World History Honors

Course Number: C310
Category: History and Social Science
Credits: 5
Recommended Grades: 11,12
Level: Honors
Length: Semester
Description: Students examine the social, political, technological, and religious changes in the world from the mid-19th century through present day using a variety of written and visual sources. Along with the study of historical events and concepts, connections are made to physical and cultural geography, government, economics, culture, and the arts. Coursework includes more (and more advanced) reading, writing, and independent research than that required in the regular World History course. Students are required to complete assigned readings selected by the instructor during the summer before the course. Prerequisites: A high level of success in 8th grade Social Studies and English Language Arts and a teacher recommendation.
Narrow view to this item.

Latin American Studies

Course Number: C334
Category: History and Social Science
Credits: 2.5
Recommended Grades: 10,11,12
Level: College Prep
Length: Quarter
Description: Latin American Studies is a survey of Latin American civilization from early civilizations to the present, emphasizing the events, ideas, and institutions that have shaped, influenced, and defined Latin America?s place in the world. This course will enable students to understand current events, crises, conflicts and their causes, and implications for the future. Most of the material used will be interdisciplinary and range from novels, historical works, scholarly articles, and excerpts from documentary and semi-documentary films. The Latin American History curriculum is aligned to the Common Core Standards.
Narrow view to this item.

BioEthics HLS Pathway

Category: History and Social Science, Pathways
Credits: 5
Recommended Grades: 11,12
Level: College Prep
Length: Semester
Description: Should we clone humans? What should we think of the coming genetic revolution? How much control should we have over how and when we die? When does medical treatment turn into medical enhancement ? and should we care? Is rationing health care good, bad, necessary ? or all of the above? This course will explore fundamental moral issues that arise in medicine, health, and biotechnology. Some are as old as life itself: the vulnerability of illness, the fact of death. Some are new, brought on by a dizzying pace of technology that can unsettle our core ideas about human nature and our place in the world. And nearly all intersect with issues of racial and gender equality, as well as policies affecting the world?s most vulnerable populations.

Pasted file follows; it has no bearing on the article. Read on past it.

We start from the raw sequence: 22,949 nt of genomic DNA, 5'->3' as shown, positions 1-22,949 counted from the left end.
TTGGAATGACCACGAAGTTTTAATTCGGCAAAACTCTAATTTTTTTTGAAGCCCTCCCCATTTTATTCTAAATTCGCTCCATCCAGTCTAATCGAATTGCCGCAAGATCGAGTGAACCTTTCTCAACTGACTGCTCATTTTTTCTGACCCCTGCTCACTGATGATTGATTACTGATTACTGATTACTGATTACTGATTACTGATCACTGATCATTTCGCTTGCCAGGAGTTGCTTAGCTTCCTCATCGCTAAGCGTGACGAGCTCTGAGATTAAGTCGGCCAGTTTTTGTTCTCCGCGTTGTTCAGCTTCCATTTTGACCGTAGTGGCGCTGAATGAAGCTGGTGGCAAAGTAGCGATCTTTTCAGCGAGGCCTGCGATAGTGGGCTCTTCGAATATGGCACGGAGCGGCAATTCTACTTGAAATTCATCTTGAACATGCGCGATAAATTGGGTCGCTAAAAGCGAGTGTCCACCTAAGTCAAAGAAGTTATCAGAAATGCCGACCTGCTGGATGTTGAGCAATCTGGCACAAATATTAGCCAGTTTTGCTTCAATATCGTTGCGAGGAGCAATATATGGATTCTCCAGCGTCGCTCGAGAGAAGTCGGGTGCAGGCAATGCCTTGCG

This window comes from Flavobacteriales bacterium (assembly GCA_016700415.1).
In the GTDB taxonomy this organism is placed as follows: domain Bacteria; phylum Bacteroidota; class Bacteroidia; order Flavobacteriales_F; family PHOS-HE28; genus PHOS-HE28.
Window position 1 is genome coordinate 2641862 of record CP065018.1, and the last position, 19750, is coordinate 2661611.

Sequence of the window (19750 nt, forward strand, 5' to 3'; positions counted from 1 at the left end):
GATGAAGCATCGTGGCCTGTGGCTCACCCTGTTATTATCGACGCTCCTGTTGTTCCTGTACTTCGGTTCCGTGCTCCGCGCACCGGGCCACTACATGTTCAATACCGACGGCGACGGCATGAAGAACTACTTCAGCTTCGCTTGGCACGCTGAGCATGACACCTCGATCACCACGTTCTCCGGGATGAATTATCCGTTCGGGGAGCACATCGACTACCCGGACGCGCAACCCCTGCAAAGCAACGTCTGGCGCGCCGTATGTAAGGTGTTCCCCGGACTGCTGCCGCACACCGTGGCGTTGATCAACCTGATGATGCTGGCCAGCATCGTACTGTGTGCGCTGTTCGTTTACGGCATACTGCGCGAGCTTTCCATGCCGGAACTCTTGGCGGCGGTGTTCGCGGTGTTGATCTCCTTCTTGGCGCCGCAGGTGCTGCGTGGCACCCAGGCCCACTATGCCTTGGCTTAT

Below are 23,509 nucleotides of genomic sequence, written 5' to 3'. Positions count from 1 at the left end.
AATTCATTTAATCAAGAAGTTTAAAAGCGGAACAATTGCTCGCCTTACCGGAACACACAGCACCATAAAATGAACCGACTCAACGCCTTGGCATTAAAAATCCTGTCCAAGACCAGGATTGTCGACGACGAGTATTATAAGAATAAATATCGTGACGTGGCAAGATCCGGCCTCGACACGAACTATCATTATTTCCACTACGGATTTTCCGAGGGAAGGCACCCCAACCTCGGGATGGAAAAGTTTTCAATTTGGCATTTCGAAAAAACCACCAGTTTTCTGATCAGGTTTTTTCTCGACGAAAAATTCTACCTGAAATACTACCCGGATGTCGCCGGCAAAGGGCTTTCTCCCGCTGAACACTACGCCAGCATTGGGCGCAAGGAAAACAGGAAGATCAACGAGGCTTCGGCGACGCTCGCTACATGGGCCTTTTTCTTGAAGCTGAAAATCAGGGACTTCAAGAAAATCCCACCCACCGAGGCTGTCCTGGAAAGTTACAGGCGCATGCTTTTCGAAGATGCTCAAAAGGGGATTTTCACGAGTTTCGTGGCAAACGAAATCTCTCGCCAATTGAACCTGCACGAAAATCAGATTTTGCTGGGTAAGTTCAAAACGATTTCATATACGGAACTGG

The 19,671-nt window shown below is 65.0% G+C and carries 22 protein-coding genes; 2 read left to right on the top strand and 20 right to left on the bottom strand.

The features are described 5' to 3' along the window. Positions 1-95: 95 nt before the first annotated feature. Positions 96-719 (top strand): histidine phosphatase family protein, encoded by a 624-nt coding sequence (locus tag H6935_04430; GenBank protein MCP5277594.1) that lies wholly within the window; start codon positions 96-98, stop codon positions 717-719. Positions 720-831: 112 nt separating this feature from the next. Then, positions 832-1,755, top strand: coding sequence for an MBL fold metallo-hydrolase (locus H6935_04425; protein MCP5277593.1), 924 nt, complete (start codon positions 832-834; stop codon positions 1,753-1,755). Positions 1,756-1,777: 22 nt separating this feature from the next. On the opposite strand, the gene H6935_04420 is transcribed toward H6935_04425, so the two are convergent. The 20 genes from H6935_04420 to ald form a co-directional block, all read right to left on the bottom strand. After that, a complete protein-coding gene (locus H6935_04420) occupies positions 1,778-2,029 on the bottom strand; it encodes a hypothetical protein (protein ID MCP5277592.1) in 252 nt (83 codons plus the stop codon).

Designed to introduce students to the range of issues that define bioethics, together with core concepts and skills, this course is part of the Health and Life Science pathway for students interested in a career in health care, medicine, policy-making, and scientific research.

What you'll learn

  • Recognize core philosophy concepts in bioethics debates, including well-being, justice, and autonomy
  • Develop scientific literacy relevant to core bioethics topics such as abortion, genetic enhancement, and euthanasia
  • Understand key bioethics terms such as informed consent and medical futility
  • Practice engaging in reflective, respectful conversations with others on polarizing issues

Narrow view to this item.

Methods EDU Pathway

Category: History and Social Science, Pathways
Credits: 5
Recommended Grades: 11,12
Level: College Prep
Length: Semester
Description: A description of the Methods class specifically: Methods is where our education pathway students learn and experience the practice of teaching. Students learn how to create unit and lesson plans that guide students toward mastery. Students will also practice and receive coaching on actually teaching lessons and managing student behavior. The class focuses on best practices in education, with the goal of preparing each student to be an effective teacher in an urban setting.
Narrow view to this item.

History of Education EDU Pathway

Category: History and Social Science, Pathways
Credits: 5
Recommended Grades: 11,12
Level: College Prep
Length: Semester
Description: History of education traces the evolution of teaching and schooling throughout modern American history. The course starts with an overview of different philosophical approaches to teaching and learning that influence and guide modern educators. The class then explores major topics in the history of education including the common schools movement, industrialization's effects on schooling, the relationship between culture, language, race, and education throughout American history.
Narrow view to this item.

Academic Departments and Course Search


CHS News

Ride, Run, Roll or Stroll for REACH!
The Chelsea REACH Program presents its 7th Annual Fundraiser: Ride, Run, Roll or Stroll for REACH taking place Sept 17! [More]

Thank you Back 2 School Sponsors!
Chelsea Public Schools would like to thank this year's Back-to-School Celebration Sponsors! [More]

Narrative Overview of CPS
We are pleased to share this overview of Chelsea Public Schools. [More]

Chelsea Prospers Mini Grants
Chelsea Prospers, the downtown initiative for Chelsea, is offering mini-grants for placemaking projects in the downtown. [More]

See more in our news archive